Anyone who follows me on twitter
probably knows that in my house, Friday night is homemade pizza and wine night. I’ve had a couple of people ask me how I make it, so I thought I’d share it with you.
I base my technique and recipe on Jamie Oliver’s
‘Jamie’s Italy’ cookbook and Richard Bertinet’s
magnificent ‘Dough’ book. The rest is just what works for me, but I am sure that you will find your own way.
*A note on cooking temperature and times, Jamie and Richard both advise 250c / 500f for 10-12 minutes, but my oven is a rubbish old gas oven with a dodgy door, and if I try this my pizza frazzles because the heat is so uneven. I have described here the cooking temperatures and times that I use.
This will make you 2 large medium thickness pizza’s with the tomato sauce
For the dough:
325g / 11.5oz strong white bread flour
175g / 6.2oz strong brown bread flour
6g sachet dried yeast
1 level tsp salt
1 level tsp sugar
325g (not ml) 11.5oz tepid water
For the sauce:
1 tbsp olive oil (I used extra virgin)
2 cloves of garlic roughly chopped or crushed
1 tin of chopped tomatoes
2 tsp dried basil
seasoning to taste
1/2 tsp sugar
To make the dough:
- Pre heat the oven to 190c / 375f*
- Add all the dry ingredients to a large bowl, lightly mix them together with a fork.
- Add the tepid water and mix together as much as you can with the fork, to form your dough. You are aiming for the flour to be amalgamated and there to be no sticky patches, but don’t worry too much.
- Put the dough onto a clean worktop to start kneading, use a scraper to get the floury stuck on patches out of the bowl
- DO NOT FLOUR THE WORK SURFACE! This is hard not to do, as when you start kneading, the dough is very sticky in places, and will get all over your hands. Trust me, DON’T add more flour, it will be ok!
- To knead the dough, don’t use your fingers but the heel part of your hand. Personally, I steady the ball with my right hand, and with my left hand heel push the centre of the dough down and away from me, stretching the dough. Then as I lift my left hand up and back, I lightly roll the stretched flour back up to the middle and squash it in gently. Then with my right hand I twist the dough round slightly to the right. This means you gradually work your way around the ball. A baker may cringe, as this may not be the ‘proper’ way to do it, but makes mighty fine dough for me! Youtube has many videos, if you want to see something visual.
- How long to knead? Only knead the dough as long as is required, and this takes experience. I used to knead it 10 minutes regardless, but Richard Bertinet advises you use your judgement and listen to the dough as it tells you when it’s ready. What a load of guff I thought, but next time I did it I paid more attention and after only 4-5mins thought ‘actually, this feels ready’ and stopped. I have been making significantly better dough ever since. So, the answer is, it depends! If you are new at it, it probably will take longer, up to 10 minutes, but certainly NO longer, or you will over do it. You will know when it’s ready because it is no longer sticky, and has a kind of life to it. It becomes bouncy and soft with plenty of give, and sounds like you are patting a baby’s bum when you pat it! (or maybe that’s just what it feels like to me…)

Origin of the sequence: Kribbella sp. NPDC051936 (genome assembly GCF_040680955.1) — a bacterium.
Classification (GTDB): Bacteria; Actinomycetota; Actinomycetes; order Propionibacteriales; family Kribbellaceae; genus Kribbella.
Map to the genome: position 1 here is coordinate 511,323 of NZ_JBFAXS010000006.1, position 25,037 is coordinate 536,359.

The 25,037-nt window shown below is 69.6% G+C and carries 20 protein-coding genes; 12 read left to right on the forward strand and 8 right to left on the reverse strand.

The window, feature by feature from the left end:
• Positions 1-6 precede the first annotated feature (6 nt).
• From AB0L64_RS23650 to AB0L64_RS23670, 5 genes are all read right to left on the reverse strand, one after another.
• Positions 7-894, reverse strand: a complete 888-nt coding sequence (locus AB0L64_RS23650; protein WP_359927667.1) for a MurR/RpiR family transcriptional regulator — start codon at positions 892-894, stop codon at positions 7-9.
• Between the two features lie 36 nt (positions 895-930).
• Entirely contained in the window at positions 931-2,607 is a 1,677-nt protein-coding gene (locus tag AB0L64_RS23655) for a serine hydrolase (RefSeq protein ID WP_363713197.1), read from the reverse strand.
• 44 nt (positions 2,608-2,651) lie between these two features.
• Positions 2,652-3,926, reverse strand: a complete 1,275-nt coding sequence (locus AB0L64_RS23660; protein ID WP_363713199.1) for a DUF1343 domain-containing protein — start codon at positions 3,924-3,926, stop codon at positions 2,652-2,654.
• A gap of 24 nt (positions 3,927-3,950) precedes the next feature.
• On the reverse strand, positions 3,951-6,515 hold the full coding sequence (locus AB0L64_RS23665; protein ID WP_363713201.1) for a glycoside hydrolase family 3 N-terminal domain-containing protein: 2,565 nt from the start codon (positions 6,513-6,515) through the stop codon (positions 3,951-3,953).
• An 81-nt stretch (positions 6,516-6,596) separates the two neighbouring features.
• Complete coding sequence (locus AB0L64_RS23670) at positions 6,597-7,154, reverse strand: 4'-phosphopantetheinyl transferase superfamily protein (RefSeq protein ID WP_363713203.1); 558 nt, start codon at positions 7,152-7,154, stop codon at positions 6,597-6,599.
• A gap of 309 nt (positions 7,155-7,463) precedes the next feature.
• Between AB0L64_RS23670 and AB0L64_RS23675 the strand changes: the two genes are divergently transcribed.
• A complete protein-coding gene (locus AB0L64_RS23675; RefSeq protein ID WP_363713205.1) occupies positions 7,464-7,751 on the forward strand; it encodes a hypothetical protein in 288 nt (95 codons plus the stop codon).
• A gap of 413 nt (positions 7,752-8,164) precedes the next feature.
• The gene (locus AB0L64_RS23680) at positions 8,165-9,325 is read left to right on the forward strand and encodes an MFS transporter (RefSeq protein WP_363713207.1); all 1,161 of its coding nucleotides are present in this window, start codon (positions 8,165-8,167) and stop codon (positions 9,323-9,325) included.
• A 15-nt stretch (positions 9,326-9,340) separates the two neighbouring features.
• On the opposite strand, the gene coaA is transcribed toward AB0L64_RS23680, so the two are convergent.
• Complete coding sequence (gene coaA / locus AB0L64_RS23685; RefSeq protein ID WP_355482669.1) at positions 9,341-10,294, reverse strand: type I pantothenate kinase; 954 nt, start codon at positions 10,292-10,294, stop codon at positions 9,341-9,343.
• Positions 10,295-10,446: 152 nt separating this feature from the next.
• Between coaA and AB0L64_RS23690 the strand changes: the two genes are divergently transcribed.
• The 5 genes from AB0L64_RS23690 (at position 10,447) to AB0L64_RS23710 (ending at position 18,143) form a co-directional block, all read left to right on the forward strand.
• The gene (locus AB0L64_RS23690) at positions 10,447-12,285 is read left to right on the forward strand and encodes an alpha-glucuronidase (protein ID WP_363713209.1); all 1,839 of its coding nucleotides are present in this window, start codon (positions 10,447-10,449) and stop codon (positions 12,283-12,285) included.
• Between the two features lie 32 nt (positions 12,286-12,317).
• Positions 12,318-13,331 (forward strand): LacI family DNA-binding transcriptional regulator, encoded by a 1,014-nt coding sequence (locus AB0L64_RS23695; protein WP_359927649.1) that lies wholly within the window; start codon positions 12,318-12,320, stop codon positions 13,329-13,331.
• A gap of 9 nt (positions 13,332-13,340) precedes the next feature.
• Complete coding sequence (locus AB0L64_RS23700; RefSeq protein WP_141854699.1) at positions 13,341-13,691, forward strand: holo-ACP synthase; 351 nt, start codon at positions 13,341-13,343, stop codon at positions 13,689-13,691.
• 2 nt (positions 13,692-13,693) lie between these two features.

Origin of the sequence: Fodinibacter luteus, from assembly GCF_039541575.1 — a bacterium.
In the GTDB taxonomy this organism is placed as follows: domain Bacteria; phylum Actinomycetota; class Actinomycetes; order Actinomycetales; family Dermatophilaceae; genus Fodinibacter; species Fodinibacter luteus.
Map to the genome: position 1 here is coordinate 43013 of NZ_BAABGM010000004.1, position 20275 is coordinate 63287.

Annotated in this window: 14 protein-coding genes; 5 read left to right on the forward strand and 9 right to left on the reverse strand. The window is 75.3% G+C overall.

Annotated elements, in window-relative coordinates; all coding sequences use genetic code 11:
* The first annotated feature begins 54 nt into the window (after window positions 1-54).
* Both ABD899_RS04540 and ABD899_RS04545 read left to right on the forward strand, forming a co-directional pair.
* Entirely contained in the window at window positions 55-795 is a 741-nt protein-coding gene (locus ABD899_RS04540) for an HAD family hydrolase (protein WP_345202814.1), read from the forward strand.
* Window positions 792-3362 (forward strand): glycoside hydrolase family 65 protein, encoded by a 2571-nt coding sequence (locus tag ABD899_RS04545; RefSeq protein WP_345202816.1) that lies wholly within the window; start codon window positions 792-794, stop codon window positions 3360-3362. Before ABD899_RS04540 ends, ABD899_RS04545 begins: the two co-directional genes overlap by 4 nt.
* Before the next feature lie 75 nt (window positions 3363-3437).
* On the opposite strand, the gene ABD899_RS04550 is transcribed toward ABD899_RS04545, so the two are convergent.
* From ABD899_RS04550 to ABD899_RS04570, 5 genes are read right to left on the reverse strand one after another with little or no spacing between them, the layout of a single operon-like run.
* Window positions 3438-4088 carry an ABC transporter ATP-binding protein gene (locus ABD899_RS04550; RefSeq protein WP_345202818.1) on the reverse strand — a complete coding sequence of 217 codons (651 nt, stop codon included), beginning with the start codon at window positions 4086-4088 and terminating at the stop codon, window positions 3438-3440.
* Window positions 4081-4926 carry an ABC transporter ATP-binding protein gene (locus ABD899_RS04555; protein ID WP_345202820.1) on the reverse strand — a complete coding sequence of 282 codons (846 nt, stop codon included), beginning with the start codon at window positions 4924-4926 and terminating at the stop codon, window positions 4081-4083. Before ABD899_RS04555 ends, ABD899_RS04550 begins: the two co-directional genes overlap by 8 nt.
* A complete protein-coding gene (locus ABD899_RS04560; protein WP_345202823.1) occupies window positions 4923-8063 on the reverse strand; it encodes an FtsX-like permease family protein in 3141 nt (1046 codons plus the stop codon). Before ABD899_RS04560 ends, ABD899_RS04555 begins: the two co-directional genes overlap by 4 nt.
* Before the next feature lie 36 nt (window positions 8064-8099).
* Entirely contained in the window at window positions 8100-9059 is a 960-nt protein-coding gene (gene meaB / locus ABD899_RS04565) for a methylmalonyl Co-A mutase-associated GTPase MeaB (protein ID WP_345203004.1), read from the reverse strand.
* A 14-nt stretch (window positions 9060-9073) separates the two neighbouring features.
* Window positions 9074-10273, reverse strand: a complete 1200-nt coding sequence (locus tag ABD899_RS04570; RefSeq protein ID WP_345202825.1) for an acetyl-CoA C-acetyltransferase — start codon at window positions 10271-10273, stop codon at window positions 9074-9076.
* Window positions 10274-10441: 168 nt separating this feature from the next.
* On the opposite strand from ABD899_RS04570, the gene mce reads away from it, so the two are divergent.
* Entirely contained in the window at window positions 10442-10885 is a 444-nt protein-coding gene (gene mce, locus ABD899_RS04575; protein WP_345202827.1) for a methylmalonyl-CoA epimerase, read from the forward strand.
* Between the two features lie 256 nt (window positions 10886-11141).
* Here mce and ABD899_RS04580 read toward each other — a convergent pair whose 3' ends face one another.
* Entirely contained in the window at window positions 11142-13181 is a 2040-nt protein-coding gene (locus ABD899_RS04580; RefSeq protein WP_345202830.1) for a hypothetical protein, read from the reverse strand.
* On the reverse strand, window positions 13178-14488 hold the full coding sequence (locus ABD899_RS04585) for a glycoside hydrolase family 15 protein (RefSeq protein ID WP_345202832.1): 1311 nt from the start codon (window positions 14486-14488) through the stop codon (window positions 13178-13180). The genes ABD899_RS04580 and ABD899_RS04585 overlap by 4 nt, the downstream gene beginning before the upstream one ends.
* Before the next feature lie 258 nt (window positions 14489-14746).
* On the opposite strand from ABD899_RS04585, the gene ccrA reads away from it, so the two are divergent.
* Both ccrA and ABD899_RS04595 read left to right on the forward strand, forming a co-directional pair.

- Flour the dough ball thoroughly.
- Cover with a clean tea-towel or similar and leave the dough to rise for 30 minutes, somewhere warm (such as on the hob above the oven)
To make the sauce:
- Open your tin of tomatoes first, as when you need to add them, you need to do it quickly.
- Heat the oil gently.
- Add the garlic and lift the pan off the heat, so that it is hovering an inch or so above and keep the garlic moving. You do this because garlic turns and is overdone so quickly, but you want as much of the cooked garlic to flavour the oil. Certainly no longer then 1 1/2 minutes.
- Add the tomatoes just BEFORE the garlic turns golden brown.
- Add all the other ingredients and simmer for 20-25mins on a low heat, stirring occasionally.
Making the pizza:
- Whilst you are waiting for above, prepare your topping (see below for ideas)
- Your dough should have nearly doubled in size after 30 minutes.
- Cut the dough in half and roll out half to a thickness of 5mm (re-flour the rest and place in a sandwich bag in the fridge if not using both, this will keep for 2-3 days). It will probably be about 14inches across, but will shrink a bit when you pick it up.
- Flour the top thoroughly, spreading the flour around with your hand. This will become the bottom when you put it on the tray
- Place the dough on a clean, large dry baking sheet or tray
- Spread half of your tomato sauce on top, leaving a gap round the edge for the crust to form
- Arrange your desired topping
- Cook for approx 10 minutes on the tray, then try to remove it. The pizza should slide off easily, if it doesn’t, leave it for another couple of minutes and try again.
- Depending on the topping, my pizza takes approximately 25-30 minutes*
- Our house speciality is thin sliced aubergine with pepper, red onion, capers or olives, anchovies and mushrooms, topped with cheese.
- Another popular choice is king prawn with sweetcorn, mushroom, onion and chilli, topped with cheese
- Other popular ingredients you could try: leek slices (I know, but they are wonderful, try it!), courgette slices, asparagus spears, blue cheese, goats cheese. Not necessarily on the same pizza!
Pick yourself a nice bottle of red, pop in a garlic bread onto the tray in the over when you first take the pizza off it, and you’re done.
If you decide to give it a go, please come back and tell me how you did. Pictures are even better! If you have any great topping suggestions, please leave a comment.